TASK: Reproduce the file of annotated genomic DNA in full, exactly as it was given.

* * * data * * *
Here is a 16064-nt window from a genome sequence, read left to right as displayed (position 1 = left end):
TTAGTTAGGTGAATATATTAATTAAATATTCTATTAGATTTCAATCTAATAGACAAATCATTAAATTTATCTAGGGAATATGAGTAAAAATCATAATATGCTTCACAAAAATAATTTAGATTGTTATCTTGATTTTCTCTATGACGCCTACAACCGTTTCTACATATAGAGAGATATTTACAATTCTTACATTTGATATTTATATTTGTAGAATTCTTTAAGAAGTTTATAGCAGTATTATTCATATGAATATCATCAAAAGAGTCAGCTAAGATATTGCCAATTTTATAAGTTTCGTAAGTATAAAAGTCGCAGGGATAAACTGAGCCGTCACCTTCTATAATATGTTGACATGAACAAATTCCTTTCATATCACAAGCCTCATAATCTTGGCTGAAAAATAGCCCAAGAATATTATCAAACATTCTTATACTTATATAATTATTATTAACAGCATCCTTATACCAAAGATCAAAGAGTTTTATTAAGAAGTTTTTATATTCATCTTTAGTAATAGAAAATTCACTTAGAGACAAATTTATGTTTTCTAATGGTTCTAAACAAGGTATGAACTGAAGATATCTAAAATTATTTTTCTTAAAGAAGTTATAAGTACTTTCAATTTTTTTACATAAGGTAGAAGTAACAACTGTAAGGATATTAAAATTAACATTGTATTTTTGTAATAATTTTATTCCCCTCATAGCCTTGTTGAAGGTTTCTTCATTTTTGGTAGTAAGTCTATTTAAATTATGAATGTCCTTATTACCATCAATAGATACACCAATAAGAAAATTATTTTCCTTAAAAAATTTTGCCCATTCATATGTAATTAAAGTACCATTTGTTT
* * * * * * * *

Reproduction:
Here is a 16064-nt window from a genome sequence, read left to right as displayed (position 1 = left end):
TTAGTTAGGTGAATATATTAATTAAATATTCTATTAGATTTCAATCTAATAGACAAATCATTAAATTTATCTAGGGAATATGAGTAAAAATCATAATATGCTTCACAAAAATAATTTAGATTGTTATCTTGATTTTCTCTATGACGCCTACAACCGTTTCTACATATAGAGAGATATTTACAATTCTTACATTTGATATTTATATTTGTAGAATTCTTTAAGAAGTTTATAGCAGTATTATTCATATGAATATCATCAAAAGAGTCAGCTAAGATATTGCCAATTTTATAAGTTTCGTAAGTATAAAAGTCGCAGGGATAAACTGAGCCGTCACCTTCTATAATATGTTGACATGAACAAATTCCTTTCATATCACAAGCCTCATAATCTTGGCTGAAAAATAGCCCAAGAATATTATCAAACATTCTTATACTTATATAATTATTATTAACAGCATCCTTATACCAAAGATCAAAGAGTTTTATTAAGAAGTTTTTATATTCATCTTTAGTAATAGAAAATTCACTTAGAGACAAATTTATGTTTTCTAATGGTTCTAAACAAGGTATGAACTGAAGATATCTAAAATTATTTTTCTTAAAGAAGTTATAAGTACTTTCAATTTTTTTACATAAGGTAGAAGTAACAACTGTAAGGATATTAAAATTAACATTGTATTTTTGTAATAATTTTATTCCCCTCATAGCCTTGTTGAAGGTTTCTTCATTTTTGGTAGTAAGTCTATTTAAATTATGAATGTCCTTATTACCATCAATAGATACACCAATAAGAAAATTATTTTCCTTAAAAAATTTTGCCCATTCATATGTAATTAAAGTACCATTTGTTT